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The newest superfood snack you need in your life

Tigernuts have been around for thousands of years. In fact, according to research published by Oxford University, they made up 80 per cent of the diet of ‘Nutcracker Man’, who lived two million years ago. They’ve hung around a fair while too -  a popular choice at the local sweet shop as recently as the 1960’s, where you could buy them by the ounce. Now these mighty ‘nuts’ are making a comeback as a so-called superfood.

Confusingly, tigernuts are not actually nuts. Although they are affectionately referred to as earth almonds, they’re actually a tuber from the yellow nutsedge plant. Tigernuts do have a nutty mouth feel though, similar to a chestnut. If you’re allergic to nuts but miss their addition to salads or snacks, youʼve come to a safe place!

Naturally harvested straight from the ground up, tigernuts are dried with the skin left untouched, so they look like a shrivelled sultana. While they don’t win any prizes in the beauty department, they taste sweet with a subtle hint of coconut, and have a deliciously chewy texture.

The healthy stuff: this ancient root veggie is known to be high in iron, potassium, magnesium and Vitamins C and E - which make them a great addition to your snacking routine.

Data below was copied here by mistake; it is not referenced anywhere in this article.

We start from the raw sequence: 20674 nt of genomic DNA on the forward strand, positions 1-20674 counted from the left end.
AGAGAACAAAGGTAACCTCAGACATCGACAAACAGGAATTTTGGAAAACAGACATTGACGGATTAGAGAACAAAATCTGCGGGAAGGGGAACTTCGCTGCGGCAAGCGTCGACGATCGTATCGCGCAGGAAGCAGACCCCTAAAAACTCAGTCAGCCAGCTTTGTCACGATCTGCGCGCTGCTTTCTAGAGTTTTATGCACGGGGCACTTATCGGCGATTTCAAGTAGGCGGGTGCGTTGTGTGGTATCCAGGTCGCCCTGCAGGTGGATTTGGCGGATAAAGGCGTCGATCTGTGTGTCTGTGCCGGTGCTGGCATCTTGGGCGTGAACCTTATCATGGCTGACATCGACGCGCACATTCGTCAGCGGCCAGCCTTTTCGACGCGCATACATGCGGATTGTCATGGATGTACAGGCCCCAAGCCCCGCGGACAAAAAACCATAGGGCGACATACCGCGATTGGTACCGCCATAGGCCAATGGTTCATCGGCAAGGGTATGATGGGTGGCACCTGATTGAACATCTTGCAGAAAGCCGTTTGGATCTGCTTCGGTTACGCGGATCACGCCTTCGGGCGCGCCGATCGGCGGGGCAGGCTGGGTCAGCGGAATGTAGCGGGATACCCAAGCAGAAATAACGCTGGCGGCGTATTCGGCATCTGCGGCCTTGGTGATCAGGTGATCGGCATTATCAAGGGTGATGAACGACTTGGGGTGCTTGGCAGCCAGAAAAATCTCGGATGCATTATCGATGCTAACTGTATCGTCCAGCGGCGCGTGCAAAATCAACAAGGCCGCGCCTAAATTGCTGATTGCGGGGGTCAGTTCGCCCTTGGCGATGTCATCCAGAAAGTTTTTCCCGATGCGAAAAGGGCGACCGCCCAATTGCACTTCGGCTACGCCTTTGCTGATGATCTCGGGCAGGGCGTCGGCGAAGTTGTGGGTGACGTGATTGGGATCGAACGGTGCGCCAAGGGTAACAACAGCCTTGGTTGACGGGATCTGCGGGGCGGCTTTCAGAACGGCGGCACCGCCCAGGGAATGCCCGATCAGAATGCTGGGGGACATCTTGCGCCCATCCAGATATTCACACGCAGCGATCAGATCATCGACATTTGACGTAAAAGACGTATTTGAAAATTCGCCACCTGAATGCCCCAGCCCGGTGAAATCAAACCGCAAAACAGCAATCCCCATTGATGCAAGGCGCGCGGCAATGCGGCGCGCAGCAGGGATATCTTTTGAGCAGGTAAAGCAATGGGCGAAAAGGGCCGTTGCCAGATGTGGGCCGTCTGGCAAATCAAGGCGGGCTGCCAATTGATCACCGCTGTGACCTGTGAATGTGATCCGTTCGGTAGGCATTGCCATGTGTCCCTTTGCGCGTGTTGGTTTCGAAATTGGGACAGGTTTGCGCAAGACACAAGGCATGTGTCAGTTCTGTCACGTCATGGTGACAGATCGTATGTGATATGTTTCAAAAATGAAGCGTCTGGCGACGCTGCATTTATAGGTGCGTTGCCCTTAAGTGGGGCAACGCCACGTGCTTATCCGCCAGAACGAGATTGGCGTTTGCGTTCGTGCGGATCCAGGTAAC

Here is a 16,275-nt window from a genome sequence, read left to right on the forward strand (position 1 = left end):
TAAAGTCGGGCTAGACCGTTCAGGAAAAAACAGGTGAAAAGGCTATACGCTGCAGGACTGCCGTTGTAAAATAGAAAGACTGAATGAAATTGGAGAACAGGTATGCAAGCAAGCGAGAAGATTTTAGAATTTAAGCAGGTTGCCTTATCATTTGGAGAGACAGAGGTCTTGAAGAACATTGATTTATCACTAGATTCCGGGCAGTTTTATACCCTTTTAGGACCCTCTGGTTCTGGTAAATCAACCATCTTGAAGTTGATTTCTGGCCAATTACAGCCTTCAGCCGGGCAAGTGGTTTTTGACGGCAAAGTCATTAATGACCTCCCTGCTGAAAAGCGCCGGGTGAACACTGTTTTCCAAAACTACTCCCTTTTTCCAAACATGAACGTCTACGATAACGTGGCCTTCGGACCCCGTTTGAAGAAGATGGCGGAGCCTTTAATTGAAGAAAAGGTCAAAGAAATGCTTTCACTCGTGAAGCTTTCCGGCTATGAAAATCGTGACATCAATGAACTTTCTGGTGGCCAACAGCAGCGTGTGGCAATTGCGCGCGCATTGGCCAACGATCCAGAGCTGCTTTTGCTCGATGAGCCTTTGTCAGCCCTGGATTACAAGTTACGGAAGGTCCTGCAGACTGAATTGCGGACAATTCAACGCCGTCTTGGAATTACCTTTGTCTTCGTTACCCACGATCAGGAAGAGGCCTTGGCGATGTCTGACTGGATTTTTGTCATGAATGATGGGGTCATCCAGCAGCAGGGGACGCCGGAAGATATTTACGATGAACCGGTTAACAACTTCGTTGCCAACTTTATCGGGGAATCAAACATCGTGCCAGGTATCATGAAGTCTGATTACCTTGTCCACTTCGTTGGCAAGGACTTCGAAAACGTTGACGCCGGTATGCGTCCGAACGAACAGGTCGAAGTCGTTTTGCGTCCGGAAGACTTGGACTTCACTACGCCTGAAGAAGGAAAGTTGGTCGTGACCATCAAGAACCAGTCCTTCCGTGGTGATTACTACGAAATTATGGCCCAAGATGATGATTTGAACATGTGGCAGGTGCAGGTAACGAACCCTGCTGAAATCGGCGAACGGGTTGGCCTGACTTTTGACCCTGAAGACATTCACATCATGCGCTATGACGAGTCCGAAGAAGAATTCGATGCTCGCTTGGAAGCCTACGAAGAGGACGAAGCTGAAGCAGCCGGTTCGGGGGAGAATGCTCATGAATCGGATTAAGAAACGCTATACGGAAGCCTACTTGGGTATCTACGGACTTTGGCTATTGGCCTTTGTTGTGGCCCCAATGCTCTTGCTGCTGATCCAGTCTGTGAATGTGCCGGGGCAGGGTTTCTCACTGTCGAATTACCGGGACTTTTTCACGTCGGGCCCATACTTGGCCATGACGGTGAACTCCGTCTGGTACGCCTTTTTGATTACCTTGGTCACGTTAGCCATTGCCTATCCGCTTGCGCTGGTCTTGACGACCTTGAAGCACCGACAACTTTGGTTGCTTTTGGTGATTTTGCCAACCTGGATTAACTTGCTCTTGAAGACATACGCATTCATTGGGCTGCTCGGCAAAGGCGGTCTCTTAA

You can eat them just like regular nuts, or you can find tigernut flour in most health food stores. Whole tigernuts can also be soaked in water and added to smoothies or enjoyed in your morning cereals. The flour is a great baking alternative to wheat flour for gluten-intolerant tummies, and adds a delicious nuttiness  to your dishes (minus the potential allergy scares!). You can use it for cookies, brownies, cakes – even pizza dough.

Health Benefits

According to the African Journal of Food, Agriculture, Nutrition and Development, “Tigernuts have long been recognised for their health benefits as they have a high content of soluble glucose and oleic acid, along with high energy content (starch, fats, sugars and proteins), they are rich in minerals such as phosphorous and potassium, calcium, magnesium and iron necessary for bones, tissue repair, muscles, the blood stream and for body growth and development and rich in vitamins E and C”.


There are so many upsides to this small, chewy snack. Here are some of the top things you need to know:

They satisfy a sweet tooth

The high fibre content in tiger nuts act as a great blood sugar regulator by slowing the rate of sugar absorbed into the bloodstream. Tigernuts contain natural sugars, so you can add less to your recipes too!

Great for Guts

The resistant starch found in tigernuts act as a prebiotic, which helps our bodies to naturally develop probiotic (friendly) bacteria to ensure a strong immune system and healthy gut.

It suits most diets

Itʼs not easy to find a snack these days without multiple ingredients with some sort of additive or allergen hidden inside. The tigernut is a diverse food source that can be used to replace traditional ʻglutenʼ in recipes. Its also a great replacement if you have a nut allergy, or want to send traditionally ‘nutty’ snacks to school with the kids.